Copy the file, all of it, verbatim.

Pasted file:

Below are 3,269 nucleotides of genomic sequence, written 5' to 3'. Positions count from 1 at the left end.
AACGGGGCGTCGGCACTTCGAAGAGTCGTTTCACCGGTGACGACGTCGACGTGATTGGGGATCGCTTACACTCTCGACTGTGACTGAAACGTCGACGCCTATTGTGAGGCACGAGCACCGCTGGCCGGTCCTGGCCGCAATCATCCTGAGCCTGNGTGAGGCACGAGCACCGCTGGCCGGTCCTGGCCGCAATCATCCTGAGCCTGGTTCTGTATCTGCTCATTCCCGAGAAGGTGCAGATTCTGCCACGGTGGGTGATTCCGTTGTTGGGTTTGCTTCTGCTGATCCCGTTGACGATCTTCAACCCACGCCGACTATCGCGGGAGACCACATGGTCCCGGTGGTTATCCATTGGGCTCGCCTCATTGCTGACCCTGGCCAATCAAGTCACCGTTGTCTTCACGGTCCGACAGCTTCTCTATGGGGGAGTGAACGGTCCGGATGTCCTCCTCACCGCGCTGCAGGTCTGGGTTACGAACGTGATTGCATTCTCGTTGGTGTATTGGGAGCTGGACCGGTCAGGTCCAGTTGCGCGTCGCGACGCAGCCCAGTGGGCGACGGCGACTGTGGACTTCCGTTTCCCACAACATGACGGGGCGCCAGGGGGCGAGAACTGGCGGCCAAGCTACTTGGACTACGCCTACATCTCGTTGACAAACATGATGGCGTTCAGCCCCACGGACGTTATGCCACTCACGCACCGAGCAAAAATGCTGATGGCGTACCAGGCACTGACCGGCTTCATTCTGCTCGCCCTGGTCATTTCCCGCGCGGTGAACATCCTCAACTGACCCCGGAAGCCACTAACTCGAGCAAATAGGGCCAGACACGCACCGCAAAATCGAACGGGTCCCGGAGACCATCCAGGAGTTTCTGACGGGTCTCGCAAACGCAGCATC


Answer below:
Below are 3,269 nucleotides of genomic sequence, written 5' to 3'. Positions count from 1 at the left end.
AACGGGGCGTCGGCACTTCGAAGAGTCGTTTCACCGGTGACGACGTCGACGTGATTGGGGATCGCTTACACTCTCGACTGTGACTGAAACGTCGACGCCTATTGTGAGGCACGAGCACCGCTGGCCGGTCCTGGCCGCAATCATCCTGAGCCTGNGTGAGGCACGAGCACCGCTGGCCGGTCCTGGCCGCAATCATCCTGAGCCTGGTTCTGTATCTGCTCATTCCCGAGAAGGTGCAGATTCTGCCACGGTGGGTGATTCCGTTGTTGGGTTTGCTTCTGCTGATCCCGTTGACGATCTTCAACCCACGCCGACTATCGCGGGAGACCACATGGTCCCGGTGGTTATCCATTGGGCTCGCCTCATTGCTGACCCTGGCCAATCAAGTCACCGTTGTCTTCACGGTCCGACAGCTTCTCTATGGGGGAGTGAACGGTCCGGATGTCCTCCTCACCGCGCTGCAGGTCTGGGTTACGAACGTGATTGCATTCTCGTTGGTGTATTGGGAGCTGGACCGGTCAGGTCCAGTTGCGCGTCGCGACGCAGCCCAGTGGGCGACGGCGACTGTGGACTTCCGTTTCCCACAACATGACGGGGCGCCAGGGGGCGAGAACTGGCGGCCAAGCTACTTGGACTACGCCTACATCTCGTTGACAAACATGATGGCGTTCAGCCCCACGGACGTTATGCCACTCACGCACCGAGCAAAAATGCTGATGGCGTACCAGGCACTGACCGGCTTCATTCTGCTCGCCCTGGTCATTTCCCGCGCGGTGAACATCCTCAACTGACCCCGGAAGCCACTAACTCGAGCAAATAGGGCCAGACACGCACCGCAAAATCGAACGGGTCCCGGAGACCATCCAGGAGTTTCTGACGGGTCTCGCAAACGCAGCATC